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Kent Community Foundation launches £1.6 million loan fund for charities and social enterprises

By Chris Price

A £1.6 million fund has been launched offering loans to charities and social enterprises in Kent.

Kent Community Foundation – which usually connects anonymous philanthropists with worthy causes – is offering the cash after receiving money from the Big Lottery Fund.

Its Kent Social Enterprise Loan Fund (KSELF) will offer unsecured loans between £10,000 and £100,000, with up to 30% of the amount awarded offered as a grant.

Kent Community Foundation has launched a £1.6m loan fund
Kent Community Foundation has launched a £1.6m loan fund

Charities and social enterprises will pay a flat interest rate of 5% and will apply directly to Kent Community Foundation.

Chief executive Josephine McCartney said: “We are delighted to announce the launch of KSELF, a blended loan and grant fund which will open up access to much needed finance for charities and social enterprise businesses in Kent and Medway.

“We hope that the additional grant offering will encourage more organisations to consider this funding option.”

Alongside the lottery money, the fund also uses cash originally awarded to the Ashford-based foundation in 2012 from Kent County Council.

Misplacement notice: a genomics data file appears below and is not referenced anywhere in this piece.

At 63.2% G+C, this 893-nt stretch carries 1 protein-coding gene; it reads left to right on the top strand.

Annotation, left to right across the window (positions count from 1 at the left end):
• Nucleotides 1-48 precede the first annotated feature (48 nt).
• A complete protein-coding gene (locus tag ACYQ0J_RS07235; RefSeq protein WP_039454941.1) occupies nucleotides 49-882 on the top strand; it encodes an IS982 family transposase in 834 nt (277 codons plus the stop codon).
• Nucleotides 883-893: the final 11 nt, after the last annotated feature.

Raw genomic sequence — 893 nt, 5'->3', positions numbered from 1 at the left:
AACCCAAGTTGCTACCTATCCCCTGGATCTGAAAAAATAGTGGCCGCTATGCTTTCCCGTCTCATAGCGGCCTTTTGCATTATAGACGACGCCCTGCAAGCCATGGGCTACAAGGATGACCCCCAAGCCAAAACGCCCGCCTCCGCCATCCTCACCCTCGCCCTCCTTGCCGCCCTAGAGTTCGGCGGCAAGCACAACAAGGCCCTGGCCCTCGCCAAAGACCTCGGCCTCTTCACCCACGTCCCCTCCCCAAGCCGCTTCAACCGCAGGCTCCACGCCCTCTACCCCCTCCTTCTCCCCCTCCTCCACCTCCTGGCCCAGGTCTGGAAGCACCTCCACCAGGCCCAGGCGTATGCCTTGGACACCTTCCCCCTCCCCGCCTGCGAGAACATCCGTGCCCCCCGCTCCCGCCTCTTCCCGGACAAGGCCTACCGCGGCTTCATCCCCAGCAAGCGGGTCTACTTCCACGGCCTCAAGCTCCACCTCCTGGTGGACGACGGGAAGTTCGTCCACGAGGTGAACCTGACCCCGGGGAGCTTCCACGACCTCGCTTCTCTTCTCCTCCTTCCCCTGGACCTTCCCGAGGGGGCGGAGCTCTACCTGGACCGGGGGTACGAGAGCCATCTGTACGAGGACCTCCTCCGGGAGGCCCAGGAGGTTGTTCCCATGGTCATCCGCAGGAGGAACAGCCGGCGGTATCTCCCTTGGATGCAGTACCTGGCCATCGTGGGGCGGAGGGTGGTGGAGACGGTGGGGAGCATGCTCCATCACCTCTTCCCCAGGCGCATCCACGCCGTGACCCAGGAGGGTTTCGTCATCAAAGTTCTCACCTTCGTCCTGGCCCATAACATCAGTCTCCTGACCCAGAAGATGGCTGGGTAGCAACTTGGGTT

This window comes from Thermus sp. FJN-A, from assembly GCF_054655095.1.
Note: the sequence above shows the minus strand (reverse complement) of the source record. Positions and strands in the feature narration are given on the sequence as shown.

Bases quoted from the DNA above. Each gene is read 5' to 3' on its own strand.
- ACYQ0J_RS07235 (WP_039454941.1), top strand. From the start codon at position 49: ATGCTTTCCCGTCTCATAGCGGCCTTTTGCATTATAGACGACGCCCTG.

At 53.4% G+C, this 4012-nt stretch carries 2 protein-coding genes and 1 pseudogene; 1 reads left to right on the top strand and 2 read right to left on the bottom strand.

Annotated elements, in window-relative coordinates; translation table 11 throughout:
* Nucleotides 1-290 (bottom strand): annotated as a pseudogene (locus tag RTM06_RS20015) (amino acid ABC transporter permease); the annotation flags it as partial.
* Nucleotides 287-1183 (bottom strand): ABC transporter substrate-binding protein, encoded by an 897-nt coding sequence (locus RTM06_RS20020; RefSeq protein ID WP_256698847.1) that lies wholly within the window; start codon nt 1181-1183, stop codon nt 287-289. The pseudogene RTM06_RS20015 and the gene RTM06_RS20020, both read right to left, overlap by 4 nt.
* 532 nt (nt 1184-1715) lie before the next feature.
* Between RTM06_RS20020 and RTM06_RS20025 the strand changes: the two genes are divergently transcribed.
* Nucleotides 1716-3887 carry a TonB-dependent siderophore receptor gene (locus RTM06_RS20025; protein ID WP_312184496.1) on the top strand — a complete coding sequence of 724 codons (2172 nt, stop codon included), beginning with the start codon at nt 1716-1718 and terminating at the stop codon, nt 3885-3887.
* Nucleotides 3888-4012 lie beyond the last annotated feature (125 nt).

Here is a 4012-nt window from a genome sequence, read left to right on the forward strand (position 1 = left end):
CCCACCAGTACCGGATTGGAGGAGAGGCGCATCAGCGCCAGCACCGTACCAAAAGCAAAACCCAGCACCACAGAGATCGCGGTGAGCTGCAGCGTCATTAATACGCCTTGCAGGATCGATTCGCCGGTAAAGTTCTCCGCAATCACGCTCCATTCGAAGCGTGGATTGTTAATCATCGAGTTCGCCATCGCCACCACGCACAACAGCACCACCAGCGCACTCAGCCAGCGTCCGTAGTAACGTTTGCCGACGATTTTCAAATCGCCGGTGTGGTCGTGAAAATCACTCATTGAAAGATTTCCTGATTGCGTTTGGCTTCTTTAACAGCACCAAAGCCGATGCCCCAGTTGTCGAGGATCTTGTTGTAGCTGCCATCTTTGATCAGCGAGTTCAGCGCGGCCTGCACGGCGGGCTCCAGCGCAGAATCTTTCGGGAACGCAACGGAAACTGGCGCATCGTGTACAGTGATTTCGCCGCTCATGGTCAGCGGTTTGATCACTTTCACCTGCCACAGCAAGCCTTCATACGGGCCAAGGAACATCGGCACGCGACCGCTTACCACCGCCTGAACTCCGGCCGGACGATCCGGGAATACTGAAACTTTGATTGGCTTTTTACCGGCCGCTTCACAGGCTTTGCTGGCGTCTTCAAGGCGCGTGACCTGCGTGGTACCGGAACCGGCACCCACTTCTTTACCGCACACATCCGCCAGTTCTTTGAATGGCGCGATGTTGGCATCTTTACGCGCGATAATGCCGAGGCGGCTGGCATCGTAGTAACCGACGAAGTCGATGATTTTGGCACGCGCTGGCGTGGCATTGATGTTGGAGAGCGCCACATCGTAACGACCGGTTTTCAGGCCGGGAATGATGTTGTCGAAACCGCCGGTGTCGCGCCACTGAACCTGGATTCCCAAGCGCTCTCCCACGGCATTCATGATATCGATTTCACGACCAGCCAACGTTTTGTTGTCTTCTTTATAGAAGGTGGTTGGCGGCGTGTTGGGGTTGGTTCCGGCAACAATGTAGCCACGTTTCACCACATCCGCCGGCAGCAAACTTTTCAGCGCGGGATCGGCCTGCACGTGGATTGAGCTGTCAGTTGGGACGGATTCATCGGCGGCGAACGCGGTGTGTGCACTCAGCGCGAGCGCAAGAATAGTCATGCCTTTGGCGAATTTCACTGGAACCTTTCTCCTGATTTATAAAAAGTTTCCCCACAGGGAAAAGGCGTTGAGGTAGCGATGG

It was given £3 million to invest over three years, with money repaid to be used again on other charities.

From left, Gregory Maynard of Wood N Ware, Josephine McCartney of Kent Community Fund, Mike Hill and Wood N Ware attendees Michael Lane and Alice Wells
From left, Gregory Maynard of Wood N Ware, Josephine McCartney of Kent Community Fund, Mike Hill and Wood N Ware attendees Michael Lane and Alice Wells

It has so far supported over 200 organisations with £1.2 million of loans and grants.

Wood N’ Ware in Ashford, which gives vulnerable adults woodworking skills, received a £28,000 loan alongside a £7,000 grant after it was founded in 2014.

It used the cash to improve cashflow and increase its number of daily attendees.

Director Louisa Fry said: “I had never run a business and my weakness was book keeping. Kent Community Foundation were aware of this from the start and focused on support in this area.”

Kent County Council’s communities chief Mike Hill said: “With the injection of further funding, it is now time for Kent to really get behind social enterprises and support them in their hugely valuable efforts in making communities better.

“It is also an excellent opportunity for new organisations, who want to make a difference, to realise their ambitions to benefit individuals and local businesses.”

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